Islamic Civilization and the Western Orientalists

Taken from "The Life of Muhammad"  by Muhammad Husayn Haykal,

translated by Dr. Ismail Ragi A. al Faruqi

Irving and Islamic Determinism

Washington Irving, one of the greatest writers the United States of America produced in the nineteenth century, is a real credit to his people. He has written a biography of the Arab Prophet in which the material is presented in an eloquent and captivating manner. Although his treatment is well taken at times, it is prejudiced at others. His book ends with a conclusion in which he presents the principles of Islam and what he has taken to be the historical sources of those principles. After mentioning iman in God, in His angels, Books, prophets, and the Day of Judgment, Washington Irving wrote:

"The sixth and last article of the Islam faith is PREDESTINATION, and on this Mahomet evidently reposed his chief dependence for the success of his military enterprises. He inculcated that every event had been predetermined by God, and written down in the eternal tablet previous to the creation of the world. That the destiny of every individual and the hour of his death were irrevocably fixed, and could neither be varied nor evaded by any effort of human sagacity or foresight. Under this persuasion the Moslems engaged in battle without risk; and, as death in battle was equivalent to martyrdom, and entitled them to an immediate admission into paradise, they had in either alternative, death or victory, a certainty of gain.

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Seerah as a Movement

by Maulana Wahiduddin Khan

Biographies of the Prophet usually treat their subject as if he were a person endowed with great magical powers, one who by mysterious means brought the whole of Arabia under his wing. These books read like fairy tales; even events, which have no miraculous content, have been given a fanciful, miraculous interpretation. Take the case of Suhaib Ibn Senan’s migration from Mecca to Medina. When some Quraysh youths blocked his path, Suhaib pleaded with them: “If I let you have all my property, will you let me go?” They said that they would. Suhaib had a few ounces of silver with him. He gave it all to them and carried on to Medina. According to a tradition in Baihaqi, Suhaib said that when the Prophet saw him in Medina he told Suhaib that his trading, that is, his handing over of his property to the Quraysh, had been very profitable. Suhaib, according to the tradition, was astounded, for no one had arrived in Medina before him who could have brought the news. “It must have been Gabriel who told you,” he said to the Prophet.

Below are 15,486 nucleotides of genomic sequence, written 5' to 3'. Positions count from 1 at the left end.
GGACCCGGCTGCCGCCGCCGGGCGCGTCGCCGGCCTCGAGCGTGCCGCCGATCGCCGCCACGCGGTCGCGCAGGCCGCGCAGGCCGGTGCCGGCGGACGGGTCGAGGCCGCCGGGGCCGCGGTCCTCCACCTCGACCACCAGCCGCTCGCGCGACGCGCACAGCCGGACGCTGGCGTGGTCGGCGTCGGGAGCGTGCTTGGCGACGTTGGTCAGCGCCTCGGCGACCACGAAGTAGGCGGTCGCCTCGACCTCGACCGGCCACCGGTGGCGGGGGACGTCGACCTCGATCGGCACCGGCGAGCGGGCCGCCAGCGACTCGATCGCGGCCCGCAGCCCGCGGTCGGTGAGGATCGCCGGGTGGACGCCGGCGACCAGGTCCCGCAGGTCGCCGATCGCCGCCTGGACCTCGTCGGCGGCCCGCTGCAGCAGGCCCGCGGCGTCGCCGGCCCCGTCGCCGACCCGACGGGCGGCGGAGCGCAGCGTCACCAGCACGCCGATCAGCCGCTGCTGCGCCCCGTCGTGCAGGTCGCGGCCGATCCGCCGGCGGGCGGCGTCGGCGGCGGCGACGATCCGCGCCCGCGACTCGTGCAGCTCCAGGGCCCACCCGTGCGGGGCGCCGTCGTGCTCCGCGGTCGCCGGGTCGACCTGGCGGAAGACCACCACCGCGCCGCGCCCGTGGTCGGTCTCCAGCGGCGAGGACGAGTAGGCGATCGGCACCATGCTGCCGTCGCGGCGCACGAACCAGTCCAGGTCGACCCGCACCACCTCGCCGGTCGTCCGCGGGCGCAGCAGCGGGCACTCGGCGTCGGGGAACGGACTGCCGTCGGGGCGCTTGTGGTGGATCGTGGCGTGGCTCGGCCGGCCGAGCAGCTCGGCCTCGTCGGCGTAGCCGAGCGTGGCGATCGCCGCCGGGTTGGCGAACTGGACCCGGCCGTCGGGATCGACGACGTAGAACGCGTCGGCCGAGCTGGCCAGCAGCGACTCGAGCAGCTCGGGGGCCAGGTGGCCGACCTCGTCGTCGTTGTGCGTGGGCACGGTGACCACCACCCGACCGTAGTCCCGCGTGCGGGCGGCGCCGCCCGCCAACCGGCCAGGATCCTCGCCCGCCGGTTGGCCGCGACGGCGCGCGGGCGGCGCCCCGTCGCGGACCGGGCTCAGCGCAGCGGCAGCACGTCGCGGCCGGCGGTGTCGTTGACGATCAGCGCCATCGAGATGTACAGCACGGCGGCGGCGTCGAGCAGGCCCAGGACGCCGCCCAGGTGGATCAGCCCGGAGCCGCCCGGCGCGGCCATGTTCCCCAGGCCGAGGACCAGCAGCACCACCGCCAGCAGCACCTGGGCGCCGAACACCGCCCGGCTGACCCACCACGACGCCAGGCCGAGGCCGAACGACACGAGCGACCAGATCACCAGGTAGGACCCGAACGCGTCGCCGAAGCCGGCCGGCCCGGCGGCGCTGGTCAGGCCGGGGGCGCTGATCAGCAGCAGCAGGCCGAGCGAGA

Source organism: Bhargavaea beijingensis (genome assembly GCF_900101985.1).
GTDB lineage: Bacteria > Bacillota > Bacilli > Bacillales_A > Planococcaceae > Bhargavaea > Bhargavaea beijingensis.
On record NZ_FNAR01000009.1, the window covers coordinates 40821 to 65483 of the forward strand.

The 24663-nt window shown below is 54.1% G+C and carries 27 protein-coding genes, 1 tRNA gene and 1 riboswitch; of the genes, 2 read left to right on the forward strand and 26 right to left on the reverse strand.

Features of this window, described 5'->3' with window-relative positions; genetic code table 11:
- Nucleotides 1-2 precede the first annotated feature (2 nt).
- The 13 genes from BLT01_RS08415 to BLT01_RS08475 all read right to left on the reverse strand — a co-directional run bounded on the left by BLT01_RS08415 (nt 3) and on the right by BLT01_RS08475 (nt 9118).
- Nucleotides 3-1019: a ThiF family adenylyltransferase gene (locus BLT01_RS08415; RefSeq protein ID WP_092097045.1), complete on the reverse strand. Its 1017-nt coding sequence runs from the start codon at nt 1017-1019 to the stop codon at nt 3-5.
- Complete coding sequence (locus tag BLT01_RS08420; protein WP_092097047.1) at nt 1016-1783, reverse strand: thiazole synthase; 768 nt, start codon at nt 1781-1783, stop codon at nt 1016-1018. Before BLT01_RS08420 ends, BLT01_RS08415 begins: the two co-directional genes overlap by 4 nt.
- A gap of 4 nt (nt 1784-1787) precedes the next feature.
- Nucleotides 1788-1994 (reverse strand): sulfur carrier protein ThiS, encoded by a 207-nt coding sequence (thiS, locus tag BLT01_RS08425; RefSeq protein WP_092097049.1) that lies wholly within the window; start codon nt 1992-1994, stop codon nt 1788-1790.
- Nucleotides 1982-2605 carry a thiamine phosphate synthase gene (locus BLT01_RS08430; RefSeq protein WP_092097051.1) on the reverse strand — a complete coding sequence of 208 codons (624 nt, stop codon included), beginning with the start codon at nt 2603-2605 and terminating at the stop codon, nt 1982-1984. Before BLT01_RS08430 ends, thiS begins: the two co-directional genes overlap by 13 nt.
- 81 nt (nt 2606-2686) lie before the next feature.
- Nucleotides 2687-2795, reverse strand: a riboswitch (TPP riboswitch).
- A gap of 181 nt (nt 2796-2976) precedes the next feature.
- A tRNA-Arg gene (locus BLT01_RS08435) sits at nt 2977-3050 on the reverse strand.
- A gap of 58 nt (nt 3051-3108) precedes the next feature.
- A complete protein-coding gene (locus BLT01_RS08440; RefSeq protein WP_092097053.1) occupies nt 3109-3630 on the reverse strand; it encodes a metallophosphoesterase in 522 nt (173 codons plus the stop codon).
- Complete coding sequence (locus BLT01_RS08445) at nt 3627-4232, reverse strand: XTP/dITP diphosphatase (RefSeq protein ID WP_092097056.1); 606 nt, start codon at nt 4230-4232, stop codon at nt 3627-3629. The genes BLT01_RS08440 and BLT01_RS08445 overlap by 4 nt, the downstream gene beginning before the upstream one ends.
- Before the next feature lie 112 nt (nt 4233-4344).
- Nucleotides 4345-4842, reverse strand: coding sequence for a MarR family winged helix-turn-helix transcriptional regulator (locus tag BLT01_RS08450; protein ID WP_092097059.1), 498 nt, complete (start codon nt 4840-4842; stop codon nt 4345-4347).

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None is equal with Him in rank (112:4)

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وَلَمْ يَكُن لَّهُ كُفُوًا أَحَدٌ

 

(112:4) and none is equal with Him in rank.
The word kufu' as used in the original means an example, a similar thing, the one equal in rank and position. In the matter of marriage, kufu' means that the boy and the girl should match each other socially.
The verse means that there is no one in the entire universe, nor ever was, nor ever can be, who is similar to Allah, or equal in rank with Him, or resembling Him in His attributes, works and powers in any degree whatever.

Short Quotes

Gentle

"By the grace of Allah, you are gentle towards the people; if you had been stern and ill-tempered, they would have dispersed from round about you" [Qur'an 3:159]